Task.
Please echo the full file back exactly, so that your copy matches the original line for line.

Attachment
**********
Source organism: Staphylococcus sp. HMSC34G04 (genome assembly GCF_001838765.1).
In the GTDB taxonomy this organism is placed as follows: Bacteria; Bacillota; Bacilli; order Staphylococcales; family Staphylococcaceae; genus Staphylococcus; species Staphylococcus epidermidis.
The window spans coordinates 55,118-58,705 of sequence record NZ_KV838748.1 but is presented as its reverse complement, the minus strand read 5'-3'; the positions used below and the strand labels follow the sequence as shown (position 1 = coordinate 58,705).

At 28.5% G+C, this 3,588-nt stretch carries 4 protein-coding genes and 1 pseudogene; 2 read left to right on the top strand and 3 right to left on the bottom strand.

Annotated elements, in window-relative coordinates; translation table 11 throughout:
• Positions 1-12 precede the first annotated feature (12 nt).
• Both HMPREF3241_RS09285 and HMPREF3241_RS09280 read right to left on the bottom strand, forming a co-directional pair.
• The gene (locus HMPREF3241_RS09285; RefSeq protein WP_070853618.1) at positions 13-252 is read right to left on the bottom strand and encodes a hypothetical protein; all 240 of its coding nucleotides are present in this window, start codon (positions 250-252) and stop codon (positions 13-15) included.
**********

Source organism: Staphylococcus sp. HMSC34G04 (genome assembly GCF_001838765.1).
In the GTDB taxonomy this organism is placed as follows: Bacteria; Bacillota; Bacilli; order Staphylococcales; family Staphylococcaceae; genus Staphylococcus; species Staphylococcus epidermidis.
The window spans coordinates 55,118-58,705 of sequence record NZ_KV838748.1 but is presented as its reverse complement, the minus strand read 5'-3'; the positions used below and the strand labels follow the sequence as shown (position 1 = coordinate 58,705).

At 28.5% G+C, this 3,588-nt stretch carries 4 protein-coding genes and 1 pseudogene; 2 read left to right on the top strand and 3 right to left on the bottom strand.

Annotated elements, in window-relative coordinates; translation table 11 throughout:
• Positions 1-12 precede the first annotated feature (12 nt).
• Both HMPREF3241_RS09285 and HMPREF3241_RS09280 read right to left on the bottom strand, forming a co-directional pair.
• The gene (locus HMPREF3241_RS09285; RefSeq protein WP_070853618.1) at positions 13-252 is read right to left on the bottom strand and encodes a hypothetical protein; all 240 of its coding nucleotides are present in this window, start codon (positions 250-252) and stop codon (positions 13-15) included.